Oct 102002
 
Authors: Vince Adams

James Osborn is a big man. He stands about 6 feet 3 inches tall and looks as solid as a football player, like an offensive lineman. When he shakes a hand, it is with a rugged, yet friendly firmness he must have learned growing up a rancher’s boy in rural Wright, Wyo., a city of about 1,200 people.

Jim is the advisor for Lesbian, Gay, Bisexual and Transgendered Association at the University of Wyoming. He started his collegiate odyssey at UW in 1994. In 1998 he was a senior and chair for LGBTA. He became immediate friends with Matt Shepard when Matt joined the UW and LGBTA community in August of that year.

Jim speaks softly in a very warm and welcoming tone. His eyes lit up like light bulbs that could light an entire football stadium when I asked him about his friend Matt and his legacy.

He speaks of Matt like anyone of us would talk about our best friend since elementary school. The only difference is he only spent a little over a month with his friend before he was killed. It strikes me as odd he could become such good friends with Matt so quickly, but when you see the type of person he is and when you hear him describe Matt, you can tell these two individuals are very similar and loving human beings. It, then, makes it obvious why they became such good friends in such a short time.

Plus, I think Jim feels so close to Matt because he has made it his life’s goal to promote and fight for gay rights since Matt was a victim of an unimaginable crime.

This man, to me, embodies what humanity should be about.

Jim has no hate in any inch of his soul. He only wants the best for everyone, regardless of the differences among us.

I can’t think of many people like that. Even people, who I consider to be good people, still hold onto prejudice views and don’t embody the type of person I see in Jim.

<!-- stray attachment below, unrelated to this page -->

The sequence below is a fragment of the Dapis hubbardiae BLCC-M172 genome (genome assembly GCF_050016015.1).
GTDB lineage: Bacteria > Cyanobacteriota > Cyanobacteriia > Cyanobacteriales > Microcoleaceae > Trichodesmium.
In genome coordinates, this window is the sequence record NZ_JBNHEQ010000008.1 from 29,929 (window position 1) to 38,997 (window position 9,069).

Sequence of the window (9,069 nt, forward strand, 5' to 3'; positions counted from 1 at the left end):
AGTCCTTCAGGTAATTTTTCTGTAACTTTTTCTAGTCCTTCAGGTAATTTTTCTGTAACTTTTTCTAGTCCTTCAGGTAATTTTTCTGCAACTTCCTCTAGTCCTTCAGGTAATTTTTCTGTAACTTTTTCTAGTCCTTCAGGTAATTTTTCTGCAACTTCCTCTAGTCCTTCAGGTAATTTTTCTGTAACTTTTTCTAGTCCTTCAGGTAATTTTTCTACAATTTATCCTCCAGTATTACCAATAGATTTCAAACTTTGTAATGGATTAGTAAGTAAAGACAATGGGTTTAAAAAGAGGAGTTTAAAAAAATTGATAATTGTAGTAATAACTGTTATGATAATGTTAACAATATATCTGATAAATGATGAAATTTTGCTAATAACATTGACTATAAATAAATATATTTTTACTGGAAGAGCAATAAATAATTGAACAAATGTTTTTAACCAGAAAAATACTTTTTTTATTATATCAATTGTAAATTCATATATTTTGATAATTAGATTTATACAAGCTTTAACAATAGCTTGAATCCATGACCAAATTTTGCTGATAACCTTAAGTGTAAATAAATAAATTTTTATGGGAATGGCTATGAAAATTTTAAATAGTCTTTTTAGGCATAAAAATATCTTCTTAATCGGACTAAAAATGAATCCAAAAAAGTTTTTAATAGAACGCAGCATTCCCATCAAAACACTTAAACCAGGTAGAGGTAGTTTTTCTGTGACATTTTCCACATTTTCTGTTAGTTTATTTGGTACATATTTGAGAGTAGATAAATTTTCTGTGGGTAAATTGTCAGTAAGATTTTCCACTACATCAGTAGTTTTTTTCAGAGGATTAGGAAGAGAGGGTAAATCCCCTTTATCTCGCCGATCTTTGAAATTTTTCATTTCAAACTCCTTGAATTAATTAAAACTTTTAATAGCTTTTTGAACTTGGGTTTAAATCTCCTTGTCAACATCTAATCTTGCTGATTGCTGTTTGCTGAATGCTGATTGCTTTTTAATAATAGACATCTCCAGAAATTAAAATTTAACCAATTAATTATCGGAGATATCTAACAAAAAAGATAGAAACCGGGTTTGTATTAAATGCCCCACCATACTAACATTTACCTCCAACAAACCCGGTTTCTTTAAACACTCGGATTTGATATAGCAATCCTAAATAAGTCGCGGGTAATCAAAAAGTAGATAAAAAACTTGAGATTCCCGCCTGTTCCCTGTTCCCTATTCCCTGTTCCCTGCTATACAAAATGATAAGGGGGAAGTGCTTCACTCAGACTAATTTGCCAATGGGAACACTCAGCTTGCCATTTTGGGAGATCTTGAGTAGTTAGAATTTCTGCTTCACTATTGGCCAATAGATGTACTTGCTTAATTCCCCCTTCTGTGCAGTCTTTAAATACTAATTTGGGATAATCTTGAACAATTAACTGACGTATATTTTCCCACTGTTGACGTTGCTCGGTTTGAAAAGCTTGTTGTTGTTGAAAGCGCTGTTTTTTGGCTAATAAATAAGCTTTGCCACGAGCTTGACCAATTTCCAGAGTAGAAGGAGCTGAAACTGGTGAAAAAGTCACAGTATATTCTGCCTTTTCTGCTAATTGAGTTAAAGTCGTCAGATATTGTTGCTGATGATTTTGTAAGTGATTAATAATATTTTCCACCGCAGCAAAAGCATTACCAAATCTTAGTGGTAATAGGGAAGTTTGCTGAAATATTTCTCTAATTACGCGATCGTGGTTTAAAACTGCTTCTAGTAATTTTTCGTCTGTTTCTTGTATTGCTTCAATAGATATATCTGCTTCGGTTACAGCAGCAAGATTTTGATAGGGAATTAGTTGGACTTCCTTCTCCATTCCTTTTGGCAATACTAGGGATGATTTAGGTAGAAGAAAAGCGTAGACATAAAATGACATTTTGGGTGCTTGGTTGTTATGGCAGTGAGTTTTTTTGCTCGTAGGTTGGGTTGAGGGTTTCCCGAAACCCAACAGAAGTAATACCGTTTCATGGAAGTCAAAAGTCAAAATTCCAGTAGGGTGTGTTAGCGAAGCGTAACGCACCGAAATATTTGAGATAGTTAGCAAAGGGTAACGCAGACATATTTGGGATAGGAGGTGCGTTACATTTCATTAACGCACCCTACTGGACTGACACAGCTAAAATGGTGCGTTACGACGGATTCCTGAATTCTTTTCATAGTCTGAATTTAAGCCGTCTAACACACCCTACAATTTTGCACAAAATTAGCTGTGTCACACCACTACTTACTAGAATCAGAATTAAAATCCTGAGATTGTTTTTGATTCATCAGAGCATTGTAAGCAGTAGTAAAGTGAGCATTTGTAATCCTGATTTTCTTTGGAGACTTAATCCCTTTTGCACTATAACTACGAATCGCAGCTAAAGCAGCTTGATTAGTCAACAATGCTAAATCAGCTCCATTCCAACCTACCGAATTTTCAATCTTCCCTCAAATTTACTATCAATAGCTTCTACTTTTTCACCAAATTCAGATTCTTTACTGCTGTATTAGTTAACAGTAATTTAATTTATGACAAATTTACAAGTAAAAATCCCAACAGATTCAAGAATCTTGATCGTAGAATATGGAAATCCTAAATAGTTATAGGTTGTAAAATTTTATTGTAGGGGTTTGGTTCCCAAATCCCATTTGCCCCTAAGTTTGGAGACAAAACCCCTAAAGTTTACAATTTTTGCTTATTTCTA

I can’t think of why anyone would not love this guy, especially for something like his sexual orientation. He is a good man and community member.

I think we, as a society, should be embarrassed at what we have historically done to LGBT people, and still do to this day.

Why can’t we give them marriage union rights? What is so wrong about them wanting equal rights that we all enjoy in our everyday lives? Why can’t they adopt a child? Why can’t they walk down the street holding the hand of their partner without a hostile reaction from many people?

Jim lived his entire life, prior to college, hiding his sexuality in a closet. I think maybe we should all go into a closet ourselves and reevaluate how we, as a society, treat fellow humans and fellow citizens.

Maybe putting ourselves in a closet will help change our attitudes and how we treat all people in our society. After long evaluation in our closet, we can start discussing among ourselves what we need to do to make all people equal, and not only in legal terms, but how we socially treat people.

I know some of you reading this will think this don’t apply to you. You aren’t a bigot. You don’t judge people based on race or sexual orientation. Well, I understand. Everyone wants to think of themselves as a good human. But part of the problem is our ignorance to our own biases.

Part of Matt’s legacy is that he opened our eyes and made us aware hate is everywhere and can take the life of great people. I think we need to expand that legacy as we approach the fourth anniversary of his murder and Phelps’ visit to Fort Collins. We need to say, “Hey we’re aware, now, let’s confront our own biases, talk about them and work to treat everyone with respect and dignity.”

Don’t believe that coming out of me, a moron know-it-all columnist, then maybe Jim can convince you.

“Because until people begin to discuss it and change their own attitudes,” Osborn said, “policy and legislation aren’t going to change. People need to start realizing gays and lesbians are not pedophiles praying on children and trying to subvert the American family.”

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